PTSD: Mind over POP Culture
Guest Post

PTSD: Mind the mental health charity

May 18, 2021
PTSD: Mind over POP Culture by Viplove Bhardwaj

“(PTSD) Post traumatic stress disorder is a psychiatric disorder that can occur in people who have experienced or witnessed a traumatic event such as a natural disaster, a serious accident, a terrorist act, war/combat, rape or other violent personal assault.”

The term came into being in 1980 as it was added to the diagnostic manual of mental disorders by the American Psychiatric Association. The phenomenon was previously known as shell shock, soldier’s heart, combat fatigue, operational fatigue or war neurosis. If we were to trace its history- we can assume that this phenomenon was very well known, even in the ancient time and was widely written about.

Taking an example of the great classic by Homer, Odyssey was written around 720 bc( 2800 years ago), In this tale of Odysseus, we witness how the trojan war affects the hero. After the victory of troy, it takes him ten years to make it home and when he does, he seems like a totally different person.

As the psychiatrist Jonathan Shay in his analysis of Homer’s Odyssey remarks about the hero- “He is emotionless and blank in the face of his wife’s distress. He mistrusts those around him and is uncomfortable in a crowd. The valid adaptations to danger, which kept Odysseus safe during wartime, have persisted into a time of safety. This is a classic experience of PTSD”

PTSD: Mind over POP Culture

Similarly, we see examples of this “war fatigue” in some works of Indian literature as well. The epic Ramayana was written 5000 years ago and we come across the character of the Marrich who after having a near-death experience starts to exhibit PTSD like symptoms like experiencing the traumatic event of the past.

Now as we have established that this phenomenon has been a part of human lives since the ancient days we may now, move on to how it has been identified in more recent times. The journey of the word associated with it tells the tale of the general perception about it, no one better than George Carlin once put it like this.

“There’s a condition in combat. Most people know about it. It’s when a fighting person’s nervous system has been stressed to its absolute peak and maximum, can’t take any more input. The nervous system has either snapped or is about to snap. In the first world war, that condition was called shellshock. Simple, honest, direct language.

Two syllables: shellshock. Almost sounds like the guns themselves. That was seventy years ago. Then a whole generation went by and the second world war came along, and the very same combat condition was called battle fatigue. Four syllables now. Takes a little longer to say. Doesn’t seem to hurt as much. Fatigue is a nicer word than shock. Shellshock! Battle fatigue…Korea, 1950.

Madison Avenue was riding high by that time, and the very same combat condition was called operational exhaustion. Hey, we’re up to eight syllables now! And humanity has been squeezed completely out of the phrase. It’s totally sterile now. Operational exhaustion. Sounds like something that might happen to your car. The war in Vietnam, which has only been over for about sixteen or seventeen years, and thanks to the lies and deceits surrounding that war, I guess it’s no surprise that the very same condition was called post-traumatic stress disorder.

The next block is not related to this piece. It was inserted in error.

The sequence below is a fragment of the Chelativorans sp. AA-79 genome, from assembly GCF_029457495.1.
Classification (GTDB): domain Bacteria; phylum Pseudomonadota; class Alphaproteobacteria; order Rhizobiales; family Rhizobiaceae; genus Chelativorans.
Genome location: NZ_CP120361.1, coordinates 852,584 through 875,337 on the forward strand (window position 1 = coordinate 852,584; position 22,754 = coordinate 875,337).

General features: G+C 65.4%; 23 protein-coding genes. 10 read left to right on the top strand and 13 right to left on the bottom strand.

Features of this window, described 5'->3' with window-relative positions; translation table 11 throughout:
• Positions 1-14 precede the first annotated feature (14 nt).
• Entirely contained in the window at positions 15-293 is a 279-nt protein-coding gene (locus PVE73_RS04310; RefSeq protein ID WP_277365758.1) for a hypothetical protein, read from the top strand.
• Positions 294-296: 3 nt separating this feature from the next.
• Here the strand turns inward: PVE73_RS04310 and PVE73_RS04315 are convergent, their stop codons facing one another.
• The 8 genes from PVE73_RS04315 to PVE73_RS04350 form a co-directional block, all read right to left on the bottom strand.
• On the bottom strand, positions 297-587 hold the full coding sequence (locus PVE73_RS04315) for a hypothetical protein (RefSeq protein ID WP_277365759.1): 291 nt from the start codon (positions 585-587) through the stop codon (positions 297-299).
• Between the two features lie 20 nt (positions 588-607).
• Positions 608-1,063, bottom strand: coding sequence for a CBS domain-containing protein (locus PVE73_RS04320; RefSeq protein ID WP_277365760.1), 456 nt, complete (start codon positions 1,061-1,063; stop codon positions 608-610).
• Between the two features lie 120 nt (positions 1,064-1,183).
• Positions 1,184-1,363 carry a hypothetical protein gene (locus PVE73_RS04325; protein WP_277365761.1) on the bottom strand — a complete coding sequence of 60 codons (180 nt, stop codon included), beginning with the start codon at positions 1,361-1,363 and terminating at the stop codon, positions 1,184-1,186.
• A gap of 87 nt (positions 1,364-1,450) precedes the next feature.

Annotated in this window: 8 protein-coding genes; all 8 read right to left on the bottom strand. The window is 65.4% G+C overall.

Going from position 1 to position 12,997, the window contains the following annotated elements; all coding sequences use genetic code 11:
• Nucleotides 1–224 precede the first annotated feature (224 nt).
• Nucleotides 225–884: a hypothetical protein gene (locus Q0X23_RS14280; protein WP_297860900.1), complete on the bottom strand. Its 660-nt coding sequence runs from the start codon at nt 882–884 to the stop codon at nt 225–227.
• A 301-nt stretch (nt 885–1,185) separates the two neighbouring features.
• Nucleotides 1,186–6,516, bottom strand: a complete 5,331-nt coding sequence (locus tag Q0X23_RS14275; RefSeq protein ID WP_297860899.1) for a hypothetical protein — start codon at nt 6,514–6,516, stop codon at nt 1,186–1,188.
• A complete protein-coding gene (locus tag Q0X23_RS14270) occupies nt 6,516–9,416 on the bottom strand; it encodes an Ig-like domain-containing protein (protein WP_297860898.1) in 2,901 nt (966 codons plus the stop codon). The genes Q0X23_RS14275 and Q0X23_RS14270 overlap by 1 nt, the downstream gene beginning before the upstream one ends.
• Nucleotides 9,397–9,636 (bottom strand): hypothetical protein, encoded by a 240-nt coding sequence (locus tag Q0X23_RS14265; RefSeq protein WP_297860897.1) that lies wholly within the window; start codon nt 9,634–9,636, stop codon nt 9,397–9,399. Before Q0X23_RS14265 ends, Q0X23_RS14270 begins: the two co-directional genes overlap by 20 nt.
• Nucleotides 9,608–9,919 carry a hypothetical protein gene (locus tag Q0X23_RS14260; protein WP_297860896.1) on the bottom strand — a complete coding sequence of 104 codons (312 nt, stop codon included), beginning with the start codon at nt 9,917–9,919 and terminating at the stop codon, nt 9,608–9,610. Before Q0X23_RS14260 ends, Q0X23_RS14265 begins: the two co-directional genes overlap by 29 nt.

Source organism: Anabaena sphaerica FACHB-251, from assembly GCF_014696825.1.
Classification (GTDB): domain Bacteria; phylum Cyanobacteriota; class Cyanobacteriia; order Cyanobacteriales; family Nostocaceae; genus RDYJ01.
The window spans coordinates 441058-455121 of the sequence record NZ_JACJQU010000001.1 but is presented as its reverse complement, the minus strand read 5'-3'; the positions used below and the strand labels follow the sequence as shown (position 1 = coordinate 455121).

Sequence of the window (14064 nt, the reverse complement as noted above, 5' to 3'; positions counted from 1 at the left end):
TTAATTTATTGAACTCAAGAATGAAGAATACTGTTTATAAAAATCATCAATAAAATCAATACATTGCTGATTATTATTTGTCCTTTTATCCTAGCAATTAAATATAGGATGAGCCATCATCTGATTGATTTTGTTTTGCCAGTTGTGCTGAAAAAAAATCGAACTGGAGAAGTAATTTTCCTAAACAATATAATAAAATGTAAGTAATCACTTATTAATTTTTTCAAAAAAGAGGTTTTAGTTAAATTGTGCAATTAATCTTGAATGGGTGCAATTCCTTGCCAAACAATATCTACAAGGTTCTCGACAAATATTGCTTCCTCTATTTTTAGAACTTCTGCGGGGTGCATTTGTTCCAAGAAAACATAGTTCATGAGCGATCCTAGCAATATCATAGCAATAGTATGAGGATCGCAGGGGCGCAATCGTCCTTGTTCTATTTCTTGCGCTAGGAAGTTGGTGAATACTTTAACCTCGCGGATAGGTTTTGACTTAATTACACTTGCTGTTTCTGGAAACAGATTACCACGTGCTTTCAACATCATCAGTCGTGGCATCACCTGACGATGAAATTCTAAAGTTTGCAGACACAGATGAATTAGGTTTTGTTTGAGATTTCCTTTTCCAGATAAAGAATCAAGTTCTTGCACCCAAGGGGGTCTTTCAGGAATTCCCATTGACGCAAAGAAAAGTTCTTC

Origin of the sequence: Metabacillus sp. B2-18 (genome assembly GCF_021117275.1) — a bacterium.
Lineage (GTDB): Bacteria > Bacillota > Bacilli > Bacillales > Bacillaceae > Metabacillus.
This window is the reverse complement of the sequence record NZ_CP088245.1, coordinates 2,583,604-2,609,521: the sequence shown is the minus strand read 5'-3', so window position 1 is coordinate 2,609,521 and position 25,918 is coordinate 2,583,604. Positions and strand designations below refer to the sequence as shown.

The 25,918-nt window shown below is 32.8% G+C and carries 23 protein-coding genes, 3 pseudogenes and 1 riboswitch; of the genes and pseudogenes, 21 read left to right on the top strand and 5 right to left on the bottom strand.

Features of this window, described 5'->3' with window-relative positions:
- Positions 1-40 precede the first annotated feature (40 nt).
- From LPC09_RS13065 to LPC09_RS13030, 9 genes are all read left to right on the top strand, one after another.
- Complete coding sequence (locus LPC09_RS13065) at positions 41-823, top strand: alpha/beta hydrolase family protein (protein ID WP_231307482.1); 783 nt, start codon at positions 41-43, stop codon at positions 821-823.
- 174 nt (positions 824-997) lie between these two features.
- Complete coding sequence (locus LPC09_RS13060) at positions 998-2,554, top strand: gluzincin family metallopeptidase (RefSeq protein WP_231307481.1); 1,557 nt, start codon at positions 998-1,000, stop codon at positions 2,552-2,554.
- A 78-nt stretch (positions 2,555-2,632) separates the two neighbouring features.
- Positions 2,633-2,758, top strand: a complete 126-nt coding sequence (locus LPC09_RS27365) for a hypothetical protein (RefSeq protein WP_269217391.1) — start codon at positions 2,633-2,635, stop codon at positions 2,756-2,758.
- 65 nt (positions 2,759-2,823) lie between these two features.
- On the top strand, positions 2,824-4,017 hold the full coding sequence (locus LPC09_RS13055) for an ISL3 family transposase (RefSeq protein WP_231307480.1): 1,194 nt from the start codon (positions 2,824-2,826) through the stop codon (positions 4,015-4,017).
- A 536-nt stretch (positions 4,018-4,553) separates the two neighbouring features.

PTSD: Mind over POP Culture

Still eight syllables, but we’ve added a hyphen! And the pain is completely buried under jargon. Post-traumatic stress disorder. I’ll bet you if we’d have still been calling it shellshock, some of those Vietnam veterans might have gotten the attention they needed at the time. I’ll betcha that. I’ll betcha that.” is a psychiatric disorder that can occur in people who have experienced or witnessed a traumatic event such as a natural disaster, a serious accident, a terrorist act, war/combat, rape or other violent personal assault.”

The term came into being in 1980 as it was added to the diagnostic manual of mental disorders by the American Psychiatric Association. The phenomenon was previously known as shell shock, soldier’s heart, combat fatigue, operational fatigue or war neurosis.

People with this disorder experience constant fear, stress and anxiety with its roots lying deep in the traumatic experience of the past that they relive through flashbacks, dreams and other external motivations. If we were to trace its history- we can assume that this phenomenon was very well known, even in the ancient time and was widely written about.

Taking an example of the great classic by Homer, Odyssey was written around 720 bc( 2800 years ago), In this tale of Odysseus, we witness how the trojan war affects the hero. After the victory of troy, it takes him ten years to make it home and when he does, he seems like a totally different person. As the psychiatrist Jonathan Shay in his analysis of Homer’s Odyssey remarks about the hero- “He is emotionless and blank in the face of his wife’s distress.

He mistrusts those around him and is uncomfortable in a crowd. The valid adaptations to danger, which kept Odysseus safe during wartime, have persisted into a time of safety. This is a classic experience of PTSD”

Similarly, we see examples of this “war fatigue” in some works of Indian literature as well. The epic Ramayana was written 5000 years ago and we come across the character of the Marrich who after having a near-death experience starts to exhibit PTSD like symptoms like experiencing the traumatic event of the past.